Monday, October 24, 2011

Adirondack Nuts: The Time for Beechnuts

For many Adirondack trees and shrubs, this past growing season was exceptional, as is evident by the quantity of fruits and seeds which our woody plants have produced. While many of these reproductive vessels have already matured and fallen to the ground, a few like the nuts of the beech have only recently finished ripening and are being shaken loose from their twigs by the winds that occur around the opening of deer season.

Beech is one of the most common components in stands of mature hardwoods across northern New York, especially in our wilderness regions. While the buds and bark of this stately looking tree are avoided by nearly all forms of wildlife, the small, 3-sided nuts that it yields in October are among the most nutritious wild edibles produced in our forests.

Along the end sections of the twigs of older and healthy trees are grape-size spiny shucks that house a pair of 3-sided nuts. The tasty and meaty kernels are further protected by a tough, dark brown covering that requires excellent fingernails as well as good finger strength and dexterity to open. The edible nut within is slightly smaller than a shriveled-up pea, yet is worth the effort expended to access it.
Like many nuts, beechnuts are packed with a wealth of nutrients. Foods analysts have determined that just over half of the nut is composed of fat.

This highly caloric matter is an essential dietary component for all creatures from late summer through the winter in order to develop and maintain their own reserves of fat. Approximately one-third of a beechnut is made up of various types of carbohydrates and nearly 7% is in the form of plant protein. While individual beechnuts vary in size, as do all fruits, each nut is said to contain just under one and a half calories. This is slightly less than a single “M&M” although these colorful candy treats are more massive than a beechnut. In a direct comparison, an ounce of beechnuts contains roughly 18% more calories than the same weight of “M&M’s”. Beechnuts are also known to be a great source of potassium and a superior source of manganese.

Collecting beechnuts from the forest floor takes some time, especially if there are chipmunks, squirrels, mice, deer and wild turkeys in the area. These animals, along with numerous other creatures, attempt to eat or gather as many of these nuts as possible until they have all been collected or the forest floor becomes covered with snow deep enough to prevent access to them.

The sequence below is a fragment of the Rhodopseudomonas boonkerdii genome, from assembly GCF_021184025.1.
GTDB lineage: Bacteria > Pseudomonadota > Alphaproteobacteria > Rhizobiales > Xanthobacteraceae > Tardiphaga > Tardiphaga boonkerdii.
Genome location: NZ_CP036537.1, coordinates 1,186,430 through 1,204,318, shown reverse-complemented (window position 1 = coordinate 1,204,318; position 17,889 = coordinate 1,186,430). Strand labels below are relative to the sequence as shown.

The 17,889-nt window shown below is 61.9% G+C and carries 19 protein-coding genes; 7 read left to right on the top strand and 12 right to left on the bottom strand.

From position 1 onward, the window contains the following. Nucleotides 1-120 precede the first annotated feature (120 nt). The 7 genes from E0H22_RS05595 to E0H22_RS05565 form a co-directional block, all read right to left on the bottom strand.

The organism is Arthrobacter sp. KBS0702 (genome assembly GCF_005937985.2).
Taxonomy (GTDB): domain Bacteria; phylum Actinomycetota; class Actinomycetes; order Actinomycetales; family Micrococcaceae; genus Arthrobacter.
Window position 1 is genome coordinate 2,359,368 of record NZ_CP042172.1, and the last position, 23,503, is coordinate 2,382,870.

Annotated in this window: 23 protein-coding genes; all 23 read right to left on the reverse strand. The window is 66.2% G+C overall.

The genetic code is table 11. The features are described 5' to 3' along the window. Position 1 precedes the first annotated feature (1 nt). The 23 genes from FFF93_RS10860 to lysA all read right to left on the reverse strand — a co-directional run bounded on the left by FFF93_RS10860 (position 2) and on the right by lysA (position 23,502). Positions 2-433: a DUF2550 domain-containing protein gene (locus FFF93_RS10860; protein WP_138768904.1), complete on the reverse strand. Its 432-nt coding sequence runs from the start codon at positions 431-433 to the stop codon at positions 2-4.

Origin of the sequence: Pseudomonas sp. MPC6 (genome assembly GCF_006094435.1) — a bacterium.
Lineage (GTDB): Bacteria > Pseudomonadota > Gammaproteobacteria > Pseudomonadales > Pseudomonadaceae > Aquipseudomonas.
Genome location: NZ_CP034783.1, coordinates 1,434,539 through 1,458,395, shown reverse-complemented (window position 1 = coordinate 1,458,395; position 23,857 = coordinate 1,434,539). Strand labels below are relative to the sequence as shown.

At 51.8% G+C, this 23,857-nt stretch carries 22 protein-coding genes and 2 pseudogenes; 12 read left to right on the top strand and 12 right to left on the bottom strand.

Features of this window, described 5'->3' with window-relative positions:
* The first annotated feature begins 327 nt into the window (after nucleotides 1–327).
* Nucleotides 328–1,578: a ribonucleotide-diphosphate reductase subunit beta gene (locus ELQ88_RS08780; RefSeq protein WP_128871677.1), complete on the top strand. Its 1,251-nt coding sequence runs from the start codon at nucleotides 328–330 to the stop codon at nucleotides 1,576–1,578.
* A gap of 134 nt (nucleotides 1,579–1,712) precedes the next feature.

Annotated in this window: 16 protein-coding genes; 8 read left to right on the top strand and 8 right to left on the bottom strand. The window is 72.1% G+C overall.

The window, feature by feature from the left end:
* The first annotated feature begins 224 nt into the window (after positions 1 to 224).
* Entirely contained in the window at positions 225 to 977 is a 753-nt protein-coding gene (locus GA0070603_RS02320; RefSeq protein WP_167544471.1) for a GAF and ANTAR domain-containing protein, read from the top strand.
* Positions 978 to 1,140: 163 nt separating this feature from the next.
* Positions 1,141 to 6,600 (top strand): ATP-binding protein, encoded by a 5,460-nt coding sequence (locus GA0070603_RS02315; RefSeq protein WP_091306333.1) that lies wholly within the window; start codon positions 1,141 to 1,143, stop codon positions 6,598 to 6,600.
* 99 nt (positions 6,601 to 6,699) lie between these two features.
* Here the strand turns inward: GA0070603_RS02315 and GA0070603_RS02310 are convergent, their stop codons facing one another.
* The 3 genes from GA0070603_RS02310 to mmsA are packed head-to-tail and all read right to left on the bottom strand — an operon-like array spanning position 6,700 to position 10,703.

The best time to gather beechnuts is during the early morning following a night of strong wind. Because many animals that feast on beechnuts are diurnal, the forest floor under an older beech tree may be picked clean of these nuts by late afternoon. Dry periods of weather also help in sending the nuts to the ground, as the shucks open more widely when the relatively humidity is low, releasing the contents.

Because many beech trees in the Adirondacks suffer from beech scale disease, their ability to produce nuts has been seriously compromised. This is the primary factor that causes an empty seed casing. Even in healthy trees, the nut formation process is prone to failure should a period of bad weather develop at some point during the growing season. A late frost, an exceptionally dry spell during a critical period in the growth process, or prolonged bouts of cold and overcast weather can adversely impact an entire crop of beechnuts in an area.

However, when conditions are favorable, large, healthy trees are capable of producing an abundance of nuts. During good nut years, it is possible to collect handfuls of nuts within a short span of time. Because conditions can vary from one area to the next, the possibility always exists that trees in one location may produce a good crop while those in another may yield few nuts.

In several areas that I have visited over the past few weeks, I have encountered quite a few beechnuts. It is impossible, however, to state that other woodlands in the Park have experienced the same bounty of beechnuts. If you encounter these nuts scattered over the forest floor, never hesitate to stop for a few minutes and snack on them. (Unless of course you are allergic to nuts.) And, it is always better to let someone else collect these nuts and spend their time extracting them from the shucks, just as it is better to eat those wild blueberries that someone else takes the time and effort to pick during July. (I can speak from experience on this point!)

Photo courtesy

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Tom Kalinowski is an avid outdoor enthusiast who taught field biology and ecology at Saranac Lake High School for 33 years. He has written numerous articles on natural history for Adirondack Life, The Conservationist, and Adirondack Explorer magazines and a weekly nature column for the Lake Placid News. In addition, Tom’s books, An Adirondack Almanac, and his most recent work entitled Adirondack Nature Notes, focuses on various events that occur among the region’s flora and fauna during very specific times of the calendar year. He also spends time photographing wildlife. Tom’s pictures have appeared in various publications across the New York State.

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